But at least the menu was straightforward and inviting. We were able to order what we wanted visually, and knew exactly what we would be getting.
Our table was dressed with metal utensils and metal serve ware. We were equipped with a metal canister of water and our own metal cups to pour into. Metal spoons and chopsticks followed, and somehow the latter felt more sanitary then the lacquer chopsticks used elsewhere.
We began with some of their specialty lattes. The “Black bean latte” turned grey from the inclusion of the milk. It was slightly salty, but mostly sweet. Like a red bean brewed drink with the added flavouring of black sesame. I wish my local coffee shop offered this, or that they were part of my commute, I could see myself order this daily, if either of the above came true. We had a similar appreciation for my guest’s hot beverage choice below.
His “Purple sweet potato latte” took longer to come. When we inquired about the pause, we were formed that this was prepared in the kitchen, with the boiling of the yam, and then purée-ing it for the drink. Like the black bean it was a lighter purple with the addition of milk. It tasted a lot like the hot version of taro bubble tea, equally starchy, but a lot smoother. There were no lumps, and what you had was like drinking velvet. Though given both latte’s beauty in flavour, we wished for some latte art to finish them off with. Especially given how everything else they served was so ornate.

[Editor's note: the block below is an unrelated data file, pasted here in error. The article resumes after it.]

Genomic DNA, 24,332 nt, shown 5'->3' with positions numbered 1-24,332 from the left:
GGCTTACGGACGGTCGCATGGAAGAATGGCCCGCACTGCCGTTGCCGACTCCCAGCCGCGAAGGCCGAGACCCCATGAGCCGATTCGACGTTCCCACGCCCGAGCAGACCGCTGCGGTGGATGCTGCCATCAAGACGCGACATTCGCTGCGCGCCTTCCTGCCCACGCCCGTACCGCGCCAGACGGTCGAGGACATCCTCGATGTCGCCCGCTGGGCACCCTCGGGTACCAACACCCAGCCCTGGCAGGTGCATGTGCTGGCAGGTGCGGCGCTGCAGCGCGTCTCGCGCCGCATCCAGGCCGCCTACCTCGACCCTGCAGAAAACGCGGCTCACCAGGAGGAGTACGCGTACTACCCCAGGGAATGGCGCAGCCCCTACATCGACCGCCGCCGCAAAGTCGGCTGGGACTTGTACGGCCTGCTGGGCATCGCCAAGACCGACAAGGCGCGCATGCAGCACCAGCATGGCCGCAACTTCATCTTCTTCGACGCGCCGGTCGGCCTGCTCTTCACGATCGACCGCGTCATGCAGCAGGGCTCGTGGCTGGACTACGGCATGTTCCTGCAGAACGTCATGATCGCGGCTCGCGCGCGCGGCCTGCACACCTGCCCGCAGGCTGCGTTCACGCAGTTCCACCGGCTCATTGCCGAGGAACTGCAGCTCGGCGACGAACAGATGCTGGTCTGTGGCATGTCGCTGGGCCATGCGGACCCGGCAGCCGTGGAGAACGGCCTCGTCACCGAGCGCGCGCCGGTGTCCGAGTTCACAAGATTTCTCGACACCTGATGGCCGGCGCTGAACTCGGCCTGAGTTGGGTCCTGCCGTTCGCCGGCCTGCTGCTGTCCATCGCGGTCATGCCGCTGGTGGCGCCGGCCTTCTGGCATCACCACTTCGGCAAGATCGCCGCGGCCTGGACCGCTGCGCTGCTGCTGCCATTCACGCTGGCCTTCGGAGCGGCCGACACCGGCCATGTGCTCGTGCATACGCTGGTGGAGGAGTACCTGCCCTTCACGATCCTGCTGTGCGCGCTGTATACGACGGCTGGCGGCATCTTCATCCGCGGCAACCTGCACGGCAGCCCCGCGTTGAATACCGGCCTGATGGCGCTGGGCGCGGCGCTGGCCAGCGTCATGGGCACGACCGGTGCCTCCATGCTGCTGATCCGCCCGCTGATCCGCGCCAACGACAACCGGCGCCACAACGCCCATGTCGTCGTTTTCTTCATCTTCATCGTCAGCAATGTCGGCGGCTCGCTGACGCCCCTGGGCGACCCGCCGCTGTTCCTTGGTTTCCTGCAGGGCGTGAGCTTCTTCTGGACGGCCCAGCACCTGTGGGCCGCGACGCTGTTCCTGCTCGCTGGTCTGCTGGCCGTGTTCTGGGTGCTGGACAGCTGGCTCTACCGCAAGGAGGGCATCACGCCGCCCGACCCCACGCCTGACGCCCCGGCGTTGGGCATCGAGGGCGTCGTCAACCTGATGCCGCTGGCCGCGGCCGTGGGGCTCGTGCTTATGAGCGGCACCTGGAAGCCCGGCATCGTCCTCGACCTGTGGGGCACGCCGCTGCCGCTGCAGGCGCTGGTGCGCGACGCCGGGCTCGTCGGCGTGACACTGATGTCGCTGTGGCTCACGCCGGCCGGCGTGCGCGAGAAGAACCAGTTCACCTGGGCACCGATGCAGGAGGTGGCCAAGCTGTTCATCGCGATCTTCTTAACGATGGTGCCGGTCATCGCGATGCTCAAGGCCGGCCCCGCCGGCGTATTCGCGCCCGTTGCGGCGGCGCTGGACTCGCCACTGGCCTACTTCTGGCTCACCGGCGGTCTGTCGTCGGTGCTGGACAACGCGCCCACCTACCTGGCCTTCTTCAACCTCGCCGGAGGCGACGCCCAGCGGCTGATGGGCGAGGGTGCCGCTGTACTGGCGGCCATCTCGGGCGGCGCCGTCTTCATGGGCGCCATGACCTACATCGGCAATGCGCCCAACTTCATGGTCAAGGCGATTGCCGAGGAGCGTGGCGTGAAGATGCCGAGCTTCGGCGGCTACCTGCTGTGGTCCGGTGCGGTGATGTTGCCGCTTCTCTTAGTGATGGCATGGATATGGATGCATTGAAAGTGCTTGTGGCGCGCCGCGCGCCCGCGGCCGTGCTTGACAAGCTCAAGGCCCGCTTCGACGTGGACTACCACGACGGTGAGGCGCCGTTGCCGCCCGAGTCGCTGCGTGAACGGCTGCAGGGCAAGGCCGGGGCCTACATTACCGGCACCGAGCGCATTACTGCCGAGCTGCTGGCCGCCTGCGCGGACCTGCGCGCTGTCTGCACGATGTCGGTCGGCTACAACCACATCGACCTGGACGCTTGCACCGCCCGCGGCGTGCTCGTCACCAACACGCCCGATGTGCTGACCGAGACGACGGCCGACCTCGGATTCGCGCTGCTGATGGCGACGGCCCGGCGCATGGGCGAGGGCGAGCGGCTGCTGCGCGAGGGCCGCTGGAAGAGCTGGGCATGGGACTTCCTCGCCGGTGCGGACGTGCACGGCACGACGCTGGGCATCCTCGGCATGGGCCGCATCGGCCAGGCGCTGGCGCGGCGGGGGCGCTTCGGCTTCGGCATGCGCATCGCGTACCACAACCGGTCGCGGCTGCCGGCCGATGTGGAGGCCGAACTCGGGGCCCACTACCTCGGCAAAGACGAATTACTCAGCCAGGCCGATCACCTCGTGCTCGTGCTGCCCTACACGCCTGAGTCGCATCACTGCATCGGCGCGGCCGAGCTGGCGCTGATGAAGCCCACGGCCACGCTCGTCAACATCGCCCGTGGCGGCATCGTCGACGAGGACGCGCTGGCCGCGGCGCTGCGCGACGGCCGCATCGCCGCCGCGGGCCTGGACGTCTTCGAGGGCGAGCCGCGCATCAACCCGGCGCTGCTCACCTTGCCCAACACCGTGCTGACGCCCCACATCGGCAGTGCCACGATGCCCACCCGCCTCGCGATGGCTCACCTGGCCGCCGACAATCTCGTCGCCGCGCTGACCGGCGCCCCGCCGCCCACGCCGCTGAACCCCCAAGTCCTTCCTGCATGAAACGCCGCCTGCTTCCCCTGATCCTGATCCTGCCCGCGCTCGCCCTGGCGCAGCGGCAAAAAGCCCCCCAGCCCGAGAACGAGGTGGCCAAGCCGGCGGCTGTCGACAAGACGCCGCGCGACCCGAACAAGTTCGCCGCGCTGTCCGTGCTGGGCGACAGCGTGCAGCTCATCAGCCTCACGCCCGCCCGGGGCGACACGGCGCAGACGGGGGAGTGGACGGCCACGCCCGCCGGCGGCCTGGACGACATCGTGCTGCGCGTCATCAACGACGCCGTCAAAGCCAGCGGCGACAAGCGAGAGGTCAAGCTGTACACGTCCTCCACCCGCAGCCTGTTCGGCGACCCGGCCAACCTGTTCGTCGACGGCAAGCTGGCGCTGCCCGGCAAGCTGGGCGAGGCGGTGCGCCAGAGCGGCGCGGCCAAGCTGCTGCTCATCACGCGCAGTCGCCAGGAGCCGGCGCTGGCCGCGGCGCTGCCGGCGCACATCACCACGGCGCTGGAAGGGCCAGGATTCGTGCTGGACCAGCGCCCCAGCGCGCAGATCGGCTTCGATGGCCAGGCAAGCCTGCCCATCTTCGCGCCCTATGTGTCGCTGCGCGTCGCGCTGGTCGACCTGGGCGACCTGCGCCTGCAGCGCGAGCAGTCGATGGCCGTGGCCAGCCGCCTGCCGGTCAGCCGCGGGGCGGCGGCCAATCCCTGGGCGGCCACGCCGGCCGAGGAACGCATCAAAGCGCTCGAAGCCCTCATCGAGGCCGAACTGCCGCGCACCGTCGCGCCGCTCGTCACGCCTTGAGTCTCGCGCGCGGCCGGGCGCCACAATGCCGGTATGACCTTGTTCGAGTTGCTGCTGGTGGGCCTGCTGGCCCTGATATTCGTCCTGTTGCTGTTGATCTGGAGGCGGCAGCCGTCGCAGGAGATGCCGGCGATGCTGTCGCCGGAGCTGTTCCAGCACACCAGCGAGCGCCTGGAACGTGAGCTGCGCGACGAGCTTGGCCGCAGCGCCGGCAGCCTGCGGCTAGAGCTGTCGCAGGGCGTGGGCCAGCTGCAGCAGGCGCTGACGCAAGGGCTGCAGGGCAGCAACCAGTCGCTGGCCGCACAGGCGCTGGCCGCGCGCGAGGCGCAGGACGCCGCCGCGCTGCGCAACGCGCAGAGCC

It was a colder evening and I wanted the warmth of some hot soup. The “Spicy seafood hot pot”, served in a cast iron, single serve bowl was the ticket. It was a bold orange broth covering a collection of mussel, squid, scallop, shrimp, and tofu; and a soft boiled egg with runny yolk. The soup was plenty flavourful and spicier than we thought. By comparison, the boiled ingredients settled at the bottom was bland and on the tougher side. A side dish of hoisin sauce or a garlic based dip would have been ideal and helpful to rejuvenate it. But the bowl of rice and chilled vegetables made available were appreciated. Although, given that the soup was already spicy, more heat in the sides didn’t exactly help to change the flavour of the dish. Though the pickled tang of the cucumbers were a nice refreshing touch. The purple rice was a nice visual, but I found its kernels hard, and would have opted for a nice bowl of tender white steamed rice instead.